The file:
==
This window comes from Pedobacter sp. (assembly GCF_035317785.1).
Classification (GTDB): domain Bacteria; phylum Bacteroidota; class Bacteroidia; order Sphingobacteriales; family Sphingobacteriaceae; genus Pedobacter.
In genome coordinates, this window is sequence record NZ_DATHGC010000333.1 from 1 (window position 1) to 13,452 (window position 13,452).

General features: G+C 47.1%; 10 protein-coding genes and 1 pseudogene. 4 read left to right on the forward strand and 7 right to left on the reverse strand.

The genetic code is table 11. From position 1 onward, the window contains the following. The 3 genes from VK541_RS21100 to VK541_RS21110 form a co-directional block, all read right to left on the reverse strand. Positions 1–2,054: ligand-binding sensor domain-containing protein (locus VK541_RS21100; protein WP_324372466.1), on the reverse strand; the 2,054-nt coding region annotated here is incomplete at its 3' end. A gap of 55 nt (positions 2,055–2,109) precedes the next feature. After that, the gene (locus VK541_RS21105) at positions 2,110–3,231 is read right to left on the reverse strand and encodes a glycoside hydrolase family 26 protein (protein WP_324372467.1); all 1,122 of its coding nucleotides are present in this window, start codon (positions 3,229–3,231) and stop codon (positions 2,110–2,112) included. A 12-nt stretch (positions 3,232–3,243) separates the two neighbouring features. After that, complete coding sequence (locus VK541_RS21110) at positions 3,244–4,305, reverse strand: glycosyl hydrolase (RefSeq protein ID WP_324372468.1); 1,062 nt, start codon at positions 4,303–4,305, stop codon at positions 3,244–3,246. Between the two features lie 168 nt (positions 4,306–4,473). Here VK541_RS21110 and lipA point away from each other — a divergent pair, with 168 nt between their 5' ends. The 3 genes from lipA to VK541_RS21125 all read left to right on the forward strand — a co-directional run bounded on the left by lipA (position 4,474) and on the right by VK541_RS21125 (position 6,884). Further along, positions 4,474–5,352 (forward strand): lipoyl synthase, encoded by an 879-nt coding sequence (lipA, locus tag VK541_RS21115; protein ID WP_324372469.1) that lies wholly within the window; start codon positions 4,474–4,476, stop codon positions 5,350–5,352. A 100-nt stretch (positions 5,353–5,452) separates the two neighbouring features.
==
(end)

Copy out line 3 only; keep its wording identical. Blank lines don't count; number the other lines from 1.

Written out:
In genome coordinates, this window is sequence record NZ_DATHGC010000333.1 from 1 (window position 1) to 13,452 (window position 13,452).